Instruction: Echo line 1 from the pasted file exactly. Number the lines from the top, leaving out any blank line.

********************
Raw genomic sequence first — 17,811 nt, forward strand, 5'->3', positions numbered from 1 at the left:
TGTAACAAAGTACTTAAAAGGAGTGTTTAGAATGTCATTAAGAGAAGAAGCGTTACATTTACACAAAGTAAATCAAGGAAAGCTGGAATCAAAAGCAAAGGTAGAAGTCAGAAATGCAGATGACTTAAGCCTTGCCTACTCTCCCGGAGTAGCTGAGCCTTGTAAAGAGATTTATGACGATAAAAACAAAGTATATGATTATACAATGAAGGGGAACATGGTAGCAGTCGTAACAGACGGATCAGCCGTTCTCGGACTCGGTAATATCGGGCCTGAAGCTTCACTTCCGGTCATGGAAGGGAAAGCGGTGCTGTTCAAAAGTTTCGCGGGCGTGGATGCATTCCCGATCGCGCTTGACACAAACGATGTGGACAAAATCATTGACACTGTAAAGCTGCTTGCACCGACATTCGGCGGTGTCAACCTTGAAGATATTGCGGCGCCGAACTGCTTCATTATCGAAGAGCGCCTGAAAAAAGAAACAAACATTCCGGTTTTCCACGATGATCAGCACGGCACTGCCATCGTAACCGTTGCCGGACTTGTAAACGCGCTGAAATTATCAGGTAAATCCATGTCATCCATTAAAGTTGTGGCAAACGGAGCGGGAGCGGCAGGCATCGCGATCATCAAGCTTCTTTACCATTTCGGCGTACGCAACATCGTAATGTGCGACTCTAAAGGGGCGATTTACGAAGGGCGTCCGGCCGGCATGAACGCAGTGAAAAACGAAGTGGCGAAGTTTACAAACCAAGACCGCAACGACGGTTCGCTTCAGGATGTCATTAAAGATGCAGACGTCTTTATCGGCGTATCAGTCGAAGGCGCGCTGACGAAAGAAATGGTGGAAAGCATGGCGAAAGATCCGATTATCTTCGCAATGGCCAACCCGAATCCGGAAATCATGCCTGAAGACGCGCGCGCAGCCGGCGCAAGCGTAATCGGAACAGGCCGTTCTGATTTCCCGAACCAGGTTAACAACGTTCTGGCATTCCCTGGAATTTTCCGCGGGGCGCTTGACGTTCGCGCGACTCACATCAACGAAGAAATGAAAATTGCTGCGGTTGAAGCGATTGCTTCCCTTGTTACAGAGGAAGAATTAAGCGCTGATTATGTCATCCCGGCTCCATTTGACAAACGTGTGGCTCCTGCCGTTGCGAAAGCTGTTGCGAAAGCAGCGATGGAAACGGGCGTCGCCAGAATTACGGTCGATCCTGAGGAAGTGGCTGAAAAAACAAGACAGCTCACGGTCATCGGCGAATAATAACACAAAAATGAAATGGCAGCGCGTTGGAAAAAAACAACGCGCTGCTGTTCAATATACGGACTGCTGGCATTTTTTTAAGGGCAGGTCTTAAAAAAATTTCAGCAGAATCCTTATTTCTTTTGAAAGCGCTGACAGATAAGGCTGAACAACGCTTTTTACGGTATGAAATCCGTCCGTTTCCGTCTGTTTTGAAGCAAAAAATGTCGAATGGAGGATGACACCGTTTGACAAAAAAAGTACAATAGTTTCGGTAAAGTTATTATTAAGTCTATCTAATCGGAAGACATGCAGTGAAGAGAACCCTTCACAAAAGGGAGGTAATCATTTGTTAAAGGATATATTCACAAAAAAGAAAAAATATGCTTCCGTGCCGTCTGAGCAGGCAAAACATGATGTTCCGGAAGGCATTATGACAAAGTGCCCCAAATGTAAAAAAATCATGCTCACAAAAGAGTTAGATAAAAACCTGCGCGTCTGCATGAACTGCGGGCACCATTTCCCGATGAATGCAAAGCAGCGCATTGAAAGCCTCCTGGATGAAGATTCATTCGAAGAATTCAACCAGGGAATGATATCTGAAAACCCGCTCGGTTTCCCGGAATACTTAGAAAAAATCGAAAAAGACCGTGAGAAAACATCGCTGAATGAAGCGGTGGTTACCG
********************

Raw genomic sequence first — 17,811 nt, forward strand, 5'->3', positions numbered from 1 at the left: